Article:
A global approach to the insider threat
We all know that the nature of the security threat is asymmetric and that we need to protect our companies’ assets from all realistic security threats in a converged manner.
But do we really consider the reality that all security threats have a people dimension?
Results from recent surveys demonstrate the increasing threat posed by the insider, from both accidental and intentional compromise of data or access to facilities. Insiders likely target trade secret information; the information of most value to an organisation. Information which is deemed to have value to a company (either real or potential) and which is shown to be known only to the company and which is protected internally can be said to be a trade secret. It is trade secret information which must be protected from the insider threat. In this digital age, information contained on technology platforms is the likely target.
Theft of trade secrets
A recent study prepared for the European Commission regarding the theft of Trade Secrets in the Internal Market, dated April 2013, identified that the respondents had suffered attempts or acts of misappropriation of trade secrets over the last 10 years, both within and outside the European Union (EU). Of the 537 respondents, 20% suffered at least one attempt of misappropriation within EU countries. The companies which experienced the highest proportion of such acts were in the chemical, motor vehicle, and pharmaceutical sectors, with slightly lower rates in the telecommunications, electricity and gas, and computer sectors. Larger firms reported a higher frequency of attempts or acts of misappropriation of information when compared to small/medium firms both inside and outside the EU. The parties identified as being primarily responsible for such acts are competitors, former employees and customers.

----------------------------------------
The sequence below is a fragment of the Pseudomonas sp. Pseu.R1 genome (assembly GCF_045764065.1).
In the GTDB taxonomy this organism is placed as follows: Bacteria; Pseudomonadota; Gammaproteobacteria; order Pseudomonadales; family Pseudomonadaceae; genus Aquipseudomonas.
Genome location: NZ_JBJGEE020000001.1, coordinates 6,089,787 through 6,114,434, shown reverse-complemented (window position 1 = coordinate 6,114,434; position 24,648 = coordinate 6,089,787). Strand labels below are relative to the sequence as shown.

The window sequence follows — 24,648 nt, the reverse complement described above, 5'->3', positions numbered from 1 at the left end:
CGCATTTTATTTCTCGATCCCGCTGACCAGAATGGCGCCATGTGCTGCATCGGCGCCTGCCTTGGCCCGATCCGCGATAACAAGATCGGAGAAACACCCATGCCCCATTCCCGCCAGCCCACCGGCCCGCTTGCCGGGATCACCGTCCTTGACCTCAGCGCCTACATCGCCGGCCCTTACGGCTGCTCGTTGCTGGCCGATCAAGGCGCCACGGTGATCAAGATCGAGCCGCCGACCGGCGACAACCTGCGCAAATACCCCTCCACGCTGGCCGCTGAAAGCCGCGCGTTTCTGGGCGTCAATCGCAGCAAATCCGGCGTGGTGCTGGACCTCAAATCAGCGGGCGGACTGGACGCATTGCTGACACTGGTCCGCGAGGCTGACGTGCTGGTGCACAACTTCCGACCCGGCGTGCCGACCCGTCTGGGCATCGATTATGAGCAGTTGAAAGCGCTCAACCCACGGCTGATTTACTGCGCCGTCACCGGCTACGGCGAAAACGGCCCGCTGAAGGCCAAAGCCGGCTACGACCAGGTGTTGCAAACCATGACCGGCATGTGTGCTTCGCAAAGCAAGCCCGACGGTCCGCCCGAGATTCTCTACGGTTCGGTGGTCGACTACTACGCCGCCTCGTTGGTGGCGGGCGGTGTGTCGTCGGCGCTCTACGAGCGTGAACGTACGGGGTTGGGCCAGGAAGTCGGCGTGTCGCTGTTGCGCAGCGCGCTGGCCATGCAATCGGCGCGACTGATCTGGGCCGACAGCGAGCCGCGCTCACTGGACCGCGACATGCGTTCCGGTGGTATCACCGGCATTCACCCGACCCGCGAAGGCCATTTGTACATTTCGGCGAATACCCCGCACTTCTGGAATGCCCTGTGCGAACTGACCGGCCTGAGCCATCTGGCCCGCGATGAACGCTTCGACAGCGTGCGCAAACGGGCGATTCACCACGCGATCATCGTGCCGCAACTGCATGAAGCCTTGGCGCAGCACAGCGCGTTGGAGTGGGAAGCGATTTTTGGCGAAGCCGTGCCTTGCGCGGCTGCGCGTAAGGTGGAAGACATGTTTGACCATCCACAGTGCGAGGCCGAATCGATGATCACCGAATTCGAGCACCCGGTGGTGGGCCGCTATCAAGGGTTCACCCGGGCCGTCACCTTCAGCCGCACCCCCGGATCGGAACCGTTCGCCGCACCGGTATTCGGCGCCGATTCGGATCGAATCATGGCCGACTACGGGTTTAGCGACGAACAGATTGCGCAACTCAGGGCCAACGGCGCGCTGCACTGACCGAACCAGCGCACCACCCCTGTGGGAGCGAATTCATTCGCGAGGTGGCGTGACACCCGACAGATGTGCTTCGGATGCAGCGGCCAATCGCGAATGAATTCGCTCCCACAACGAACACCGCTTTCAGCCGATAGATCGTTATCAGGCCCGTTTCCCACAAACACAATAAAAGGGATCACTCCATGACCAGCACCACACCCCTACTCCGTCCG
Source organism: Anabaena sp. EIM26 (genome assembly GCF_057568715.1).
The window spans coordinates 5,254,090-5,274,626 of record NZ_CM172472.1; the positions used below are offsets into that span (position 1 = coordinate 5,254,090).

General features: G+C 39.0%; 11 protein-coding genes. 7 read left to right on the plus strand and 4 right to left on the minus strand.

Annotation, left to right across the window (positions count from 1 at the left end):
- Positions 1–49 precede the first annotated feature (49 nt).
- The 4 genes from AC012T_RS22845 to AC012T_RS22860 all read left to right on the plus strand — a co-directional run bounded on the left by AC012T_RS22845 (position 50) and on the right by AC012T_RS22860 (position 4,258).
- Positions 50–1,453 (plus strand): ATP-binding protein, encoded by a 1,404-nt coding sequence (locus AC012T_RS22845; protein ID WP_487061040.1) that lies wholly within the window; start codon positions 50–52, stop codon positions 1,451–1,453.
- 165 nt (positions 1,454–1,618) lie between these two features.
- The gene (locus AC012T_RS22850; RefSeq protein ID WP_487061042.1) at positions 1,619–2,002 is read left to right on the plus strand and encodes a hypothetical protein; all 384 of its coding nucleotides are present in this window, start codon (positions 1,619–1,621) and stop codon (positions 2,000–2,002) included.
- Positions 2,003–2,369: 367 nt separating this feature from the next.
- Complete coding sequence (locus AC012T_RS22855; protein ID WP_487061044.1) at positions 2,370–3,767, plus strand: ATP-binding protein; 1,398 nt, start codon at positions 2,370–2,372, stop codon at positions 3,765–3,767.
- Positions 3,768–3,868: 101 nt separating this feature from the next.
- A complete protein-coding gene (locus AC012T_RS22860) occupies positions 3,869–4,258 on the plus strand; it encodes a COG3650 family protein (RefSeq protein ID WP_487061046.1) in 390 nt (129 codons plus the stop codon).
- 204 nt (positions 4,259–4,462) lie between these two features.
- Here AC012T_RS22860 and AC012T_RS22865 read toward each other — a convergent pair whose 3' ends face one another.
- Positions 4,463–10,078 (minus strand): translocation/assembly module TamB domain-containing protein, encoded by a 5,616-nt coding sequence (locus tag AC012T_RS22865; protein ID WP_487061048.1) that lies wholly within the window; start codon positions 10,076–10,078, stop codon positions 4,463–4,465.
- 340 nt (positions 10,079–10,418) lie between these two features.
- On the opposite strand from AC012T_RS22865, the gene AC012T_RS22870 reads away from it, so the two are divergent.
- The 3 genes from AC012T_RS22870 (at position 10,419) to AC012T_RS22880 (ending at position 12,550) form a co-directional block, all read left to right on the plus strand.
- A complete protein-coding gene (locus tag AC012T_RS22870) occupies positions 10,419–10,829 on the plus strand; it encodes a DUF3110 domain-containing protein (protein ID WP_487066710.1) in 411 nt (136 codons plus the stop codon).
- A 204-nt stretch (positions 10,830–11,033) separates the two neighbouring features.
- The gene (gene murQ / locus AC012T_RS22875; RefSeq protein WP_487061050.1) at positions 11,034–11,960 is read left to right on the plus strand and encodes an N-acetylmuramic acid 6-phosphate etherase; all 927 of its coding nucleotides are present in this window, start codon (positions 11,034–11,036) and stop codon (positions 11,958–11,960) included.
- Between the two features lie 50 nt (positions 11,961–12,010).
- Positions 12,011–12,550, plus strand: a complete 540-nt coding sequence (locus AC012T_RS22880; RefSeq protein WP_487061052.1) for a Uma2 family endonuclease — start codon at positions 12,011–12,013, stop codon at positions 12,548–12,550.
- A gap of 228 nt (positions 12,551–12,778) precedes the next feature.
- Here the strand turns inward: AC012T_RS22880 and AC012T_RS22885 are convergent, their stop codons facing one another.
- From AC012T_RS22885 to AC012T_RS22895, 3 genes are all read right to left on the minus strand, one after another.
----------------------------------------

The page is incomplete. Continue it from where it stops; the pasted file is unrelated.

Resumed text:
When reviewing a 2012 survey conducted by the Ponemon Institute, the statistics concerning employee attitudes to information theft are staggering. From the 3,317 survey respondents, the following was identified:
- 50% of departing employees kept confidential information and 40% planned to use the information in a new role;
- 60% stated that new employees from a previous competitor offered confidential information from their previous employer to their new one.
- When considering mitigation action, 69% of employees stated that their company does not do anything to prevent an employee from using information obtained from a competing company;
- 53% stated that their companies do not take any action when an employee takes sensitive business information. There was also a consensus of belief that no-one from a company would be able to know that the information had been taken and that the sharing of such information would not harm the previous company.
Defining the insider threat